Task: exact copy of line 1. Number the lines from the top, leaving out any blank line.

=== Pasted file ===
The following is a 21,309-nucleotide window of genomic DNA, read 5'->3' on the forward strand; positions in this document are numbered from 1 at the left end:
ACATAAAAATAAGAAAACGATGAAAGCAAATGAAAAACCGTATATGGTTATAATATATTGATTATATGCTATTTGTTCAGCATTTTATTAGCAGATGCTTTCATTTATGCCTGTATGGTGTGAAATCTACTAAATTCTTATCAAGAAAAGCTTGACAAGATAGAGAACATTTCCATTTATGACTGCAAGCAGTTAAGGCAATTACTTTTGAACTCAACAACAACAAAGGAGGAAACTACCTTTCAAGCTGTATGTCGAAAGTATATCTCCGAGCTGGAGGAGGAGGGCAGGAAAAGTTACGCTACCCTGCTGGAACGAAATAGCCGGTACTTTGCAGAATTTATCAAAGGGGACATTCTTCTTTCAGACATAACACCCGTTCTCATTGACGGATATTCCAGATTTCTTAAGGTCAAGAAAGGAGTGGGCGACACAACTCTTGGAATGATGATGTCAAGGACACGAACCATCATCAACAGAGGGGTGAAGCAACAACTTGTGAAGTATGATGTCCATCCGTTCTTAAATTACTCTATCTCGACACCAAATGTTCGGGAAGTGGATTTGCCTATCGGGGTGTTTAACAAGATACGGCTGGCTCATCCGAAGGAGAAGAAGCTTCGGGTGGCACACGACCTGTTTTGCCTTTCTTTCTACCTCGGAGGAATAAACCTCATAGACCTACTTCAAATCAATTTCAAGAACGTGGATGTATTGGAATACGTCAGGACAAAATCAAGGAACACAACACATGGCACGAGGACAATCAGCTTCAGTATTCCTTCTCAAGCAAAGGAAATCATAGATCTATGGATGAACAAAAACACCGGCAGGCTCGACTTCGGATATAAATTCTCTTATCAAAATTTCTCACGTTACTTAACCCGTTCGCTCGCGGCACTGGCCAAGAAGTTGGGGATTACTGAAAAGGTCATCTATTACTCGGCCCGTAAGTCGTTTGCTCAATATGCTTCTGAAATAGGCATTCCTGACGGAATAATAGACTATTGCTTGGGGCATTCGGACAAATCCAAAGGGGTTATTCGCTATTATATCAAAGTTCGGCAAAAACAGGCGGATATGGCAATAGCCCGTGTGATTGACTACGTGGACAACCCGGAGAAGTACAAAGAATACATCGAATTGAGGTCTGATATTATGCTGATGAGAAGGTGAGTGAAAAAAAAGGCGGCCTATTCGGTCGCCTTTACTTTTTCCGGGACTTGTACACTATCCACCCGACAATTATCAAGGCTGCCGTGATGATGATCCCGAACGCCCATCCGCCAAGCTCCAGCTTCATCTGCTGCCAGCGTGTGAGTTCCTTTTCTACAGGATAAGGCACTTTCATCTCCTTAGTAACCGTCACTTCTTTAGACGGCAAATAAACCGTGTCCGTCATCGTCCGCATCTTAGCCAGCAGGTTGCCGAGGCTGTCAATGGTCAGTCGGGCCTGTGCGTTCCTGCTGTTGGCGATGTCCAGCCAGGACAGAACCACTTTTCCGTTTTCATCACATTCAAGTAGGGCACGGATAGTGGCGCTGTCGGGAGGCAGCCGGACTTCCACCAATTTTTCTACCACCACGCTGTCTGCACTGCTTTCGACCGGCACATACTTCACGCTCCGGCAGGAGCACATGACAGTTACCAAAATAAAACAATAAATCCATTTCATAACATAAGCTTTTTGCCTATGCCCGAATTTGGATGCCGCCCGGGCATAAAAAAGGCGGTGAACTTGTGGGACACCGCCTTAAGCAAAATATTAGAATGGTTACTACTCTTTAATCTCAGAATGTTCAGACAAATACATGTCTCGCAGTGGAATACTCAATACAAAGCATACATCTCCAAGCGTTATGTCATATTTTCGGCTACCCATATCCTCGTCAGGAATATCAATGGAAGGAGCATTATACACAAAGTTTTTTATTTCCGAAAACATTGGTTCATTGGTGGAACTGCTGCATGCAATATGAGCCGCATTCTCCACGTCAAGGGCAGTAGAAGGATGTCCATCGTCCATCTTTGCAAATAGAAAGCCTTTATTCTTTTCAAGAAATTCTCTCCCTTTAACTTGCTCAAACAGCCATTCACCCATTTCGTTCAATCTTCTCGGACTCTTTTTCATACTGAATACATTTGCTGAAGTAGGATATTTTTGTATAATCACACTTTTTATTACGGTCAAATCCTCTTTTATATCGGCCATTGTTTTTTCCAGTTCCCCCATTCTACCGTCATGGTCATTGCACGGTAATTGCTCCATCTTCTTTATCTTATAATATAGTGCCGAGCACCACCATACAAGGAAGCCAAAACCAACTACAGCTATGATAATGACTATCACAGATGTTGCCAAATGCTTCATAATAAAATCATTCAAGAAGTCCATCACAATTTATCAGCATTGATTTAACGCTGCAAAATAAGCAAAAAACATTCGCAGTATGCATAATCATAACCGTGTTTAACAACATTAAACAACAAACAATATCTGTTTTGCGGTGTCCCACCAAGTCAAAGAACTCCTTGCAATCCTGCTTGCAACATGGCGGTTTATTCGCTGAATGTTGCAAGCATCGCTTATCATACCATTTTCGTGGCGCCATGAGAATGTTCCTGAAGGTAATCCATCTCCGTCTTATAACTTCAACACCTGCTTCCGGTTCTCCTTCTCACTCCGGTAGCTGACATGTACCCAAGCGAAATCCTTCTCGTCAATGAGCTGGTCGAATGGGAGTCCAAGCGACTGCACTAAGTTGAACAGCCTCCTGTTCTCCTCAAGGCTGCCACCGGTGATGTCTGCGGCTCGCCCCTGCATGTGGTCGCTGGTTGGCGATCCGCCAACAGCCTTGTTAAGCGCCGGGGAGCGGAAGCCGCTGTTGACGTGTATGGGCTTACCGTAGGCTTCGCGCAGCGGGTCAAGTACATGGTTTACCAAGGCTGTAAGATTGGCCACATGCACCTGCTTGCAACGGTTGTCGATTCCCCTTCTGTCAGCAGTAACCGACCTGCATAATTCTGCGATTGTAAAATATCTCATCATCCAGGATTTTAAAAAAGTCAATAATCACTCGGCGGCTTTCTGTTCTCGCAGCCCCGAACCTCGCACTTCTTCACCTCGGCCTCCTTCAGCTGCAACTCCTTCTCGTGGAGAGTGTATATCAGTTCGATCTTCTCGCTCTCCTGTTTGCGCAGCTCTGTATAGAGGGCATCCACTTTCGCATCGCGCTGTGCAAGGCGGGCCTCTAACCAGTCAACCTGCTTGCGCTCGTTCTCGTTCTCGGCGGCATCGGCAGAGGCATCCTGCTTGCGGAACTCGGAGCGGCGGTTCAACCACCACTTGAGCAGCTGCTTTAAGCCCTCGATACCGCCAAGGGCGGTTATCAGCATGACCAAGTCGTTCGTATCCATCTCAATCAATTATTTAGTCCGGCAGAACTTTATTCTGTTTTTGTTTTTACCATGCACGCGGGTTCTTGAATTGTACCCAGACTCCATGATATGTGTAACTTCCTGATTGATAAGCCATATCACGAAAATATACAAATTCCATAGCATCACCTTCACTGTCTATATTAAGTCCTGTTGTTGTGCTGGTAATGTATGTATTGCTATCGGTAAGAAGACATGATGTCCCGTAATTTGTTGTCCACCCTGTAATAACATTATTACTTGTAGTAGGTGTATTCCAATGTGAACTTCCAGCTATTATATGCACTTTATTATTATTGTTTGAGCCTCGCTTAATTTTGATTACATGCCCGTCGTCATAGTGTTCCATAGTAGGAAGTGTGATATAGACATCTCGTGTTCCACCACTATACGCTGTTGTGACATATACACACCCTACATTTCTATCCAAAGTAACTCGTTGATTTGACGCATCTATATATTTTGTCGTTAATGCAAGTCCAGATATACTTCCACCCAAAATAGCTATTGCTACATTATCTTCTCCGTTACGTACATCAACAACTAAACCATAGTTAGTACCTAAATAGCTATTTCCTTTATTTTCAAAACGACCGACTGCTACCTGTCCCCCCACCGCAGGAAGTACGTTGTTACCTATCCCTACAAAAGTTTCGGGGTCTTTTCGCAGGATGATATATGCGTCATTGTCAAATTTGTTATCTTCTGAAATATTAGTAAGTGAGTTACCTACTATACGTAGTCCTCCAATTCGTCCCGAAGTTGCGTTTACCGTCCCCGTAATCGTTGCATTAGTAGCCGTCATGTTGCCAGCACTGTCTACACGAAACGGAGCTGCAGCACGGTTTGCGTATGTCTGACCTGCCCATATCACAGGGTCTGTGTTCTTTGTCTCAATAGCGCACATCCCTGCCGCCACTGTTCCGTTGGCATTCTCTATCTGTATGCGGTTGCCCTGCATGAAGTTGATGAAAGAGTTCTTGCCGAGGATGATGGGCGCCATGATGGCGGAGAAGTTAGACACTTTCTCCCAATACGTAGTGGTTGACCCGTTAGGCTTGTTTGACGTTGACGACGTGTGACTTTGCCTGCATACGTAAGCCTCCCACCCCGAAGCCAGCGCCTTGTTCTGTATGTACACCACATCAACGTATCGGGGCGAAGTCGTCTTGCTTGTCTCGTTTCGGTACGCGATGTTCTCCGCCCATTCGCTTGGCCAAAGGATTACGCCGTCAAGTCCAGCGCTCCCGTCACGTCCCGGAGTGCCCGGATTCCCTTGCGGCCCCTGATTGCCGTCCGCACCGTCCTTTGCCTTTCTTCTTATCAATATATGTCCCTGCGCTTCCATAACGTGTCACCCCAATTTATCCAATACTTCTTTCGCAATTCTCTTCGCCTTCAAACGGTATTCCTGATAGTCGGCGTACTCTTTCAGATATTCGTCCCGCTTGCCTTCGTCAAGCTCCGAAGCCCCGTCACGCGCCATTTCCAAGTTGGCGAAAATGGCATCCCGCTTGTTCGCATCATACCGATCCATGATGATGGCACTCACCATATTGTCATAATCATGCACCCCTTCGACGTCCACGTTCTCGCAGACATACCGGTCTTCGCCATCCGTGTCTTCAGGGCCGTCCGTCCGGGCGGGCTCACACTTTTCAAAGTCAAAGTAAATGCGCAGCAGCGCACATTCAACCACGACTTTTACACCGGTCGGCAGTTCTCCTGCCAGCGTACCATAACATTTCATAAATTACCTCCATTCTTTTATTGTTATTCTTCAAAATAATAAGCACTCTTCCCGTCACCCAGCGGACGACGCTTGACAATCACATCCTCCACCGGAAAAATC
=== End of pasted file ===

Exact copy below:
The following is a 21,309-nucleotide window of genomic DNA, read 5'->3' on the forward strand; positions in this document are numbered from 1 at the left end: